Fans of Indian food can celebrate the opening of the Taste of India restaurant in Grants Pass, which has long been without a dining establishment devoted to the subcontinent's spicy dishes.
Local businessman Rocky Sharma, owner of a string of convenience stores, teamed with chef Sakin Ram to open the restaurant in early summer.
Sharma had occasionally offered prepared Indian foods at one of his Grants Pass convenience stores. If someone working at the store knew how to warm up the chicken tikka masala and naan, customers were in luck. If not, they went away empty-handed.
Sharma fielded so many requests to open a restaurant that he took the plunge.
The opening of Taste of India, 1214 N.W. Sixth St., means customers can get Indian food on a reliable basis. The quality of the food has also shot up, because it can be prepared and served hot for each customer.
My family of four went with our go-to Indian restaurant order: one chicken tikka entree ($12.99) and two chicken tikka masala entrees ($12.99 each), plus two orders of garlic naan ($2.49 each.) I had spicy chai tea made with milk ($1.99) and they had sodas ($1.49.)
For the uninitiated, chicken tikka is marinated chicken cooked in a traditional tandoor oven. At most Indian restaurants, including Taste of India, it comes out sizzling hot on a metal skillet, sometimes with grilled vegetables. Chicken tikka at the Grants Pass restaurant comes with slices of onion and bell pepper, plus a lime wedge.
Chicken tikka masala takes the tandoor oven-cooked meat, then adds a sauce made with cream, tomatoes and spices.
It's unclear whether the dish originated on the subcontinent, or was the invention of a chef from Bangladesh, Pakistan or India catering to the creamy sauce-loving residents of the United Kingdom. At any rate, this likely cross-cultural creation is often the highlight of an Indian restaurant outing in America.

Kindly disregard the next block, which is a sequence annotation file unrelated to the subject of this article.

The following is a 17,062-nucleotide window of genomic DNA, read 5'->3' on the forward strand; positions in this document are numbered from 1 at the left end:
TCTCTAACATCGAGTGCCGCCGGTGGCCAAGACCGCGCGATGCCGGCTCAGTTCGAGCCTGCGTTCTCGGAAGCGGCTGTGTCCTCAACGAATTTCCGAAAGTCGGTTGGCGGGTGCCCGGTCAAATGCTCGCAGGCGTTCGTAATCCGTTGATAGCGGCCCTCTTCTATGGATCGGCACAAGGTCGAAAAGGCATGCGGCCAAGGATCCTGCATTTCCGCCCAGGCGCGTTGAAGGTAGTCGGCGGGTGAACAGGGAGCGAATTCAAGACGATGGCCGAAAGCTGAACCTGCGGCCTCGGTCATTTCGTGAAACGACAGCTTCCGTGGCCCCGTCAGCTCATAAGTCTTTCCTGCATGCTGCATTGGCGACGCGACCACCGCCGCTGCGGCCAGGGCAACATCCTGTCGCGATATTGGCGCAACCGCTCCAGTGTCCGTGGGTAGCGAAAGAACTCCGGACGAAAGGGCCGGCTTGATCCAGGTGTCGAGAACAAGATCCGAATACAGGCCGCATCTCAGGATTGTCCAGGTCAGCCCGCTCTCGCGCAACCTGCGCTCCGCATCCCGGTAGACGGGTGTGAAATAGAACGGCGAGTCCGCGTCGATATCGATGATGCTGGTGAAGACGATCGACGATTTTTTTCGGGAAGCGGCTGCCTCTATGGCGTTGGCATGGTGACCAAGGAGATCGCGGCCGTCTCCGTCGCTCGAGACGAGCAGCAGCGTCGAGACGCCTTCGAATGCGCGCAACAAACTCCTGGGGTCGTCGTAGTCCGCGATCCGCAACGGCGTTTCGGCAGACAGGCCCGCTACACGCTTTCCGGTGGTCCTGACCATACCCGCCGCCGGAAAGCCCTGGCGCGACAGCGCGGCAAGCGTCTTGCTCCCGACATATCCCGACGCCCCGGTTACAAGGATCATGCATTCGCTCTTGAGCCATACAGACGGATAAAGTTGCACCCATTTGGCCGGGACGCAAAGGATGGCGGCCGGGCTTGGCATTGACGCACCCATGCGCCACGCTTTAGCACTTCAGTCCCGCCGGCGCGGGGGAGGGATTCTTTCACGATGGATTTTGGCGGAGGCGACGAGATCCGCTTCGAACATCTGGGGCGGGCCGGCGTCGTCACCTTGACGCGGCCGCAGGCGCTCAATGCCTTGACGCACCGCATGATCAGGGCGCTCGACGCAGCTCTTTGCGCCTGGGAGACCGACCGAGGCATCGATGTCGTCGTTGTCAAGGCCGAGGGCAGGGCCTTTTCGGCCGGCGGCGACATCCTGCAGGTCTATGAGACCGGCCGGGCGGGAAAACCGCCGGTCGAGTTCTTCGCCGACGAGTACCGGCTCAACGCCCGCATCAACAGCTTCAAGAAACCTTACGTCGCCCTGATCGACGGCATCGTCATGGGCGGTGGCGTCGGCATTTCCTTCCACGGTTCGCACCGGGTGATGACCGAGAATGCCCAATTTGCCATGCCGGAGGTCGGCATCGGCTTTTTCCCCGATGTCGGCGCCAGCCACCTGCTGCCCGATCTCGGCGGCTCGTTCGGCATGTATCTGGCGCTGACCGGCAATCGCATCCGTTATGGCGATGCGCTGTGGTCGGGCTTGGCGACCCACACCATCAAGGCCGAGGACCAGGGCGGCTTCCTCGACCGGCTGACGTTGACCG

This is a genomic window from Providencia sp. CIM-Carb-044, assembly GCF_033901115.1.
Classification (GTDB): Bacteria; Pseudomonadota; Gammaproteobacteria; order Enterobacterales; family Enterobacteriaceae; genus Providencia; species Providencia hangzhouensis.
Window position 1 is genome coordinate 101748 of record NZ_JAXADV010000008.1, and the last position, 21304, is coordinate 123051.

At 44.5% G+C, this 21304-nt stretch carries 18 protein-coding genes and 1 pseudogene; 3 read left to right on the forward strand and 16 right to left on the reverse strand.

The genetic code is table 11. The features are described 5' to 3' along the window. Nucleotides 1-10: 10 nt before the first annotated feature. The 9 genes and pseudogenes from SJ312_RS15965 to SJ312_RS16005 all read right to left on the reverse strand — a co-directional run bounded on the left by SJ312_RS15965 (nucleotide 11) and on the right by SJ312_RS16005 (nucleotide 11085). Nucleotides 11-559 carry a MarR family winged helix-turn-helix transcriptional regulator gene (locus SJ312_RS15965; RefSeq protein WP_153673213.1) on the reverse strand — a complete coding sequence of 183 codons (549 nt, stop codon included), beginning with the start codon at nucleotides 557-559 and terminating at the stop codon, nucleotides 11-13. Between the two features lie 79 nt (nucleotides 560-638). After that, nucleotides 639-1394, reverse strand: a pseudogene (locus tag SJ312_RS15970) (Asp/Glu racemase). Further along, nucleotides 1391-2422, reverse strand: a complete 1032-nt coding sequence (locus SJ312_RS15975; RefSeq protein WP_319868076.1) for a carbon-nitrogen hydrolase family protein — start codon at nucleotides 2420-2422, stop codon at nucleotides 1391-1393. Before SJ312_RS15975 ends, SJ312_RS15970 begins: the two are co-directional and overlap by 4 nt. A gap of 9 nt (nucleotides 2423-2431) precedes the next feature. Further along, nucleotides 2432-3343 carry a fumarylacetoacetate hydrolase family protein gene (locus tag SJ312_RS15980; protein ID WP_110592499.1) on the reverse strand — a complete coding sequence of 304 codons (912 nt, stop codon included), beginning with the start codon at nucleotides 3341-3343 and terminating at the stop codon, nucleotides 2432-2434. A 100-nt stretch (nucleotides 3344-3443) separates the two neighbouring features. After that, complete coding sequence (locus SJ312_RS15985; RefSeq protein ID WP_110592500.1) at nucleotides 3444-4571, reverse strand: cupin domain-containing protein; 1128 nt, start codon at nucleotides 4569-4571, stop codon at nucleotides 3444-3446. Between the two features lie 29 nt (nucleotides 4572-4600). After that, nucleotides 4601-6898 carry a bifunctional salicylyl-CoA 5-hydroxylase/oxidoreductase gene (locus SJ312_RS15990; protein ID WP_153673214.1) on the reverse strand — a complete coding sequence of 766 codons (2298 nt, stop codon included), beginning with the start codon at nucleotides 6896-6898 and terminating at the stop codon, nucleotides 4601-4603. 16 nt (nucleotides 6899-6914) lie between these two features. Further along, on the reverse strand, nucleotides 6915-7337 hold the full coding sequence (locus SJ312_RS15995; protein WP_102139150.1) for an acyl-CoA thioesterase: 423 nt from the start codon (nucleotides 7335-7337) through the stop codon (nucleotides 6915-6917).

My family likes to eat chicken tikka and chicken tikka masala on a bed of rice, which comes with the entrées. Taste of India puts a hint of licorice seeds in its rice to add to the flavor.
The restaurant's garlic naan, a type of flat bread, is soft, flavorful and fresh from the oven.
My daughter has her own invention, which she calls the naan-wich. She tops her naan with rice and chicken tikka masala, then eats it like a sandwich. I thought she was the only one who did that, but I saw a man at the next table make a naan-wich of sorts using naan and a smear of masala sauce. Perhaps someone should open a naan-wich food truck.
If there's any fault to be had at Taste of India, it's that the service can be erratic and inefficient. Various people came to our table, making multiple trips to deliver glasses, carafes of water and menus. Then it took more waiting for someone to come and take our order. At the end of our meal, my husband had to go to the counter to ask for the check and boxes for our leftovers.
At the same time, Sharma, the busy co-owner, has a friendly, outgoing personality and will sometimes make the rounds, greeting guests himself while delivering food.
People who want to avoid waiting can call ahead and ask for to-go orders of food, then pick up their containers of rice, naan and entrees in about half an hour. This option is for people who live nearby and can supply their own plates and silverware, because the food isn't packaged in ready-to-eat individual containers.
Other menu offerings include lamb, fish and vegetarian and vegan appetizers and entrees, plus traditional Indian desserts such as gulab jamun ($2.99), which are like soft doughnut holes in a sweet syrup.
Taste of India offers a lunch buffet from 11 a.m. to 2:30 p.m. and made-to-order dinners from 5 to 9:30 p.m. daily. Call 541-916-8400 for information.